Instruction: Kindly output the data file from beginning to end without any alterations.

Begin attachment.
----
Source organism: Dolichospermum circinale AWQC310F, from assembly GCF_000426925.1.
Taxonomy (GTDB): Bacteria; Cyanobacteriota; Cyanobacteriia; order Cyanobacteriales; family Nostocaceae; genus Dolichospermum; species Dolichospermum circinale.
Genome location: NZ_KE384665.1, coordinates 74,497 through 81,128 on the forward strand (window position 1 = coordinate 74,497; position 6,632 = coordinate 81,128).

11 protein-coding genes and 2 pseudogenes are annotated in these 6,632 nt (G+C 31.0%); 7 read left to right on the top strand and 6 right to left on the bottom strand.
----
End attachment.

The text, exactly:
Source organism: Dolichospermum circinale AWQC310F, from assembly GCF_000426925.1.
Taxonomy (GTDB): Bacteria; Cyanobacteriota; Cyanobacteriia; order Cyanobacteriales; family Nostocaceae; genus Dolichospermum; species Dolichospermum circinale.
Genome location: NZ_KE384665.1, coordinates 74,497 through 81,128 on the forward strand (window position 1 = coordinate 74,497; position 6,632 = coordinate 81,128).

11 protein-coding genes and 2 pseudogenes are annotated in these 6,632 nt (G+C 31.0%); 7 read left to right on the top strand and 6 right to left on the bottom strand.